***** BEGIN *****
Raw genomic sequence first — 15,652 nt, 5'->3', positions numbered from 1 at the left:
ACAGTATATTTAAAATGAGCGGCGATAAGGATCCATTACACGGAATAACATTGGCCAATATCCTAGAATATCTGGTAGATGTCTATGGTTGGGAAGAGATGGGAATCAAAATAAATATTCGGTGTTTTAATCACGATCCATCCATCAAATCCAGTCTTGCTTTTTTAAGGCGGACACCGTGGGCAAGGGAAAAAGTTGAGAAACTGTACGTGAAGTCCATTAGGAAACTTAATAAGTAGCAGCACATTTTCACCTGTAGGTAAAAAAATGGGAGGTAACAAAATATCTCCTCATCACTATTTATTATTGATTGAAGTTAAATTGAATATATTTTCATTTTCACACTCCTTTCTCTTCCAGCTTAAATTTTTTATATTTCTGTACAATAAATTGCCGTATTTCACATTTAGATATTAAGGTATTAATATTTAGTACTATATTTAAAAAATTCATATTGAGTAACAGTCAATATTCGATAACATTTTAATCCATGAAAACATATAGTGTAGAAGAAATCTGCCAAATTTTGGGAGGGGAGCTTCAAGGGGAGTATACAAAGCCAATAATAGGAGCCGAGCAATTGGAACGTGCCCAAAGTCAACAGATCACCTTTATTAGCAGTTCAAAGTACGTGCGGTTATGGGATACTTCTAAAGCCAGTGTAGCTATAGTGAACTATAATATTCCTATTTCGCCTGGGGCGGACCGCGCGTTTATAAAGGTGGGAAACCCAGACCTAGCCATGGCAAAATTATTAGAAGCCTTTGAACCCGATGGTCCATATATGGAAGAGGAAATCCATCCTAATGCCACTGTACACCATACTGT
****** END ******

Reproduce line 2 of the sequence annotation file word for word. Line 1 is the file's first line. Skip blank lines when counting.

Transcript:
ACAGTATATTTAAAATGAGCGGCGATAAGGATCCATTACACGGAATAACATTGGCCAATATCCTAGAATATCTGGTAGATGTCTATGGTTGGGAAGAGATGGGAATCAAAATAAATATTCGGTGTTTTAATCACGATCCATCCATCAAATCCAGTCTTGCTTTTTTAAGGCGGACACCGTGGGCAAGGGAAAAAGTTGAGAAACTGTACGTGAAGTCCATTAGGAAACTTAATAAGTAGCAGCACATTTTCACCTGTAGGTAAAAAAATGGGAGGTAACAAAATATCTCCTCATCACTATTTATTATTGATTGAAGTTAAATTGAATATATTTTCATTTTCACACTCCTTTCTCTTCCAGCTTAAATTTTTTATATTTCTGTACAATAAATTGCCGTATTTCACATTTAGATATTAAGGTATTAATATTTAGTACTATATTTAAAAAATTCATATTGAGTAACAGTCAATATTCGATAACATTTTAATCCATGAAAACATATAGTGTAGAAGAAATCTGCCAAATTTTGGGAGGGGAGCTTCAAGGGGAGTATACAAAGCCAATAATAGGAGCCGAGCAATTGGAACGTGCCCAAAGTCAACAGATCACCTTTATTAGCAGTTCAAAGTACGTGCGGTTATGGGATACTTCTAAAGCCAGTGTAGCTATAGTGAACTATAATATTCCTATTTCGCCTGGGGCGGACCGCGCGTTTATAAAGGTGGGAAACCCAGACCTAGCCATGGCAAAATTATTAGAAGCCTTTGAACCCGATGGTCCATATATGGAAGAGGAAATCCATCCTAATGCCACTGTACACCATACTGT